Uptime Institute (UI) – Industry Standard TIER Classifications

Data Center Classifications

Data center Tier definitions explain the infrastructure required for data center operations. There are different Tiers according to the system availability needed. These classifications are objective and reliable methods for comparing the performance of one site infrastructure against another and aligning infrastructure investments to business goals.

Data Center Tier Certification

What a Tier Classification Means for a Data Center and Its Infrastructure

The data center Tier definitions define criteria, but not specific technology options or design choices to meet the Tier. Tiers are flexible enough to allow for many solutions that meet performance goals and compliance regulations. Many solutions lead to engineering innovation and uniqueness across data centers. Each data center can decide the best way to meet the Tier criteria and business goals.

Data center owners may want to reach a particular Tier level to meet their business demands. Uptime Institute can rate and certify your design and facility using the standards from our Tier classification requirements to give a Tier Certification. This certification means that the infrastructure has no weak areas, and the data center has worldwide accountability for excellence.

Our Tier Certification process is an unbiased assessment that ensures all parties involved meet the given requirements and expectations. We will examine the infrastructure of your data center for our evaluation to consider your individual needs.

Data Center Tier Levels

The data center Tier levels are:

Tier I

A Tier I data center is the basic capacity level with infrastructure to support information technology for an office setting and beyond. The requirements for a Tier I facility include:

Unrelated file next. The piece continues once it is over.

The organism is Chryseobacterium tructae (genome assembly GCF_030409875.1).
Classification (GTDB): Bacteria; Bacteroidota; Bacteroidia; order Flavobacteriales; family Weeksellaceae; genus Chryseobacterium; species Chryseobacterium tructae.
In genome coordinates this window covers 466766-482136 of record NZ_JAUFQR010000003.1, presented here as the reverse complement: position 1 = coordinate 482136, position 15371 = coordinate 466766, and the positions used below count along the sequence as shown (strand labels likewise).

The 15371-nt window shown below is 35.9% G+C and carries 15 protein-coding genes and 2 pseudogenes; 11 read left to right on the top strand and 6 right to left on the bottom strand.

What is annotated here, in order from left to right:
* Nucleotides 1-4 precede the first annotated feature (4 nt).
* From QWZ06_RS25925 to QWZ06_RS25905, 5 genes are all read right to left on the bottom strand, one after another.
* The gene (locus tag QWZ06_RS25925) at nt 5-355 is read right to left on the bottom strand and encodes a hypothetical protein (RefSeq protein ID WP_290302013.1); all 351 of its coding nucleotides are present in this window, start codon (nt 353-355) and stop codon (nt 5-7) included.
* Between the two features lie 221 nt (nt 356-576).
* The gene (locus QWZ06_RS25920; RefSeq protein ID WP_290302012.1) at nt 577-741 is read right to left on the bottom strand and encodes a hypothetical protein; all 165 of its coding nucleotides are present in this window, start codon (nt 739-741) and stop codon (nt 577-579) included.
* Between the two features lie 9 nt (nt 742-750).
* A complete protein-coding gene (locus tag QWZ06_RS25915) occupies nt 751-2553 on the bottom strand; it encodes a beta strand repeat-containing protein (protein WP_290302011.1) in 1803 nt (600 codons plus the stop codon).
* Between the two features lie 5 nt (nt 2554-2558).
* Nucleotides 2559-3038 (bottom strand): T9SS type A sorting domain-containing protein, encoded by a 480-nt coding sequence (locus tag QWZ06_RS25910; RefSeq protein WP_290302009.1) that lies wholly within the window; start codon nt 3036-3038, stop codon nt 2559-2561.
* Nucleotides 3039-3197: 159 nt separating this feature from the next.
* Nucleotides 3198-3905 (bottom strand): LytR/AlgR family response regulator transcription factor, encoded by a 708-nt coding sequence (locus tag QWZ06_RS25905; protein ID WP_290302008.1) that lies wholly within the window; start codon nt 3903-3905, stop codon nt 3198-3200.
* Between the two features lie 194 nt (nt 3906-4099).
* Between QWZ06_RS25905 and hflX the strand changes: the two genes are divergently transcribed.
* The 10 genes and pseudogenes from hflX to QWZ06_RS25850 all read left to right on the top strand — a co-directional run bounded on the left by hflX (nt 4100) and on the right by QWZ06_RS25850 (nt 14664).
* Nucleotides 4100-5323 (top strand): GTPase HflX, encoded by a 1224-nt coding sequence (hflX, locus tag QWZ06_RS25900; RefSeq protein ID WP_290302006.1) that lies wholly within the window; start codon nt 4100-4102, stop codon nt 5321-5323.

• An uninterruptible power supply (UPS) for power sags, outages, and spikes.
  • An area for IT systems.
  • Dedicated cooling equipment that runs outside office hours.
  • An engine generator for power outages.

Tier I protects against disruptions from human error, but not unexpected failure or outage. Redundant equipment includes chillers, pumps, UPS modules, and engine generators. The facility will have to shut down completely for preventive maintenance and repairs, and failure to do so increases the risk of unplanned disruptions and severe consequences from system failure.

Tier II

Tier II facilities cover redundant capacity components for power and cooling that provide better maintenance opportunities and safety against disruptions. These components include:

  • Engine generators.
  • Energy storage.
  • Chillers.
  • Cooling units.
  • UPS modules.
  • Pumps.
  • Heat rejection equipment.
  • Fuel tanks.
  • Fuel cells.

The distribution path of Tier II serves a critical environment, and the components can be removed without shutting it down. Like a Tier I facility, unexpected shutdown of a Tier II data center will affect the system.

Tier III

A Tier III data center is concurrently maintainable with redundant components as a key differentiator, with redundant distribution paths to serve the critical environment. Unlike Tier I and Tier II, these facilities require no shutdowns when equipment needs maintenance or replacement. The components of Tier III are added to Tier II components so that any part can be shut down without impacting IT operation.

Tier IV

A Tier IV data center has several independent and physically isolated systems that act as redundant capacity components and distribution paths. The separation is necessary to prevent an event from compromising both systems. The environment will not be affected by a disruption from planned and unplanned events. However, if the redundant components or distribution paths are shut down for maintenance, the environment may experience a higher risk of disruption if a failure occurs.

Tier IV facilities add fault tolerance to the Tier III topology. When a piece of equipment fails, or there is an interruption in the distribution path, IT operations will not be affected. All of the IT equipment must have a fault-tolerant power design to be compatible. Tier IV data centers also require continuous cooling to make the environment stable.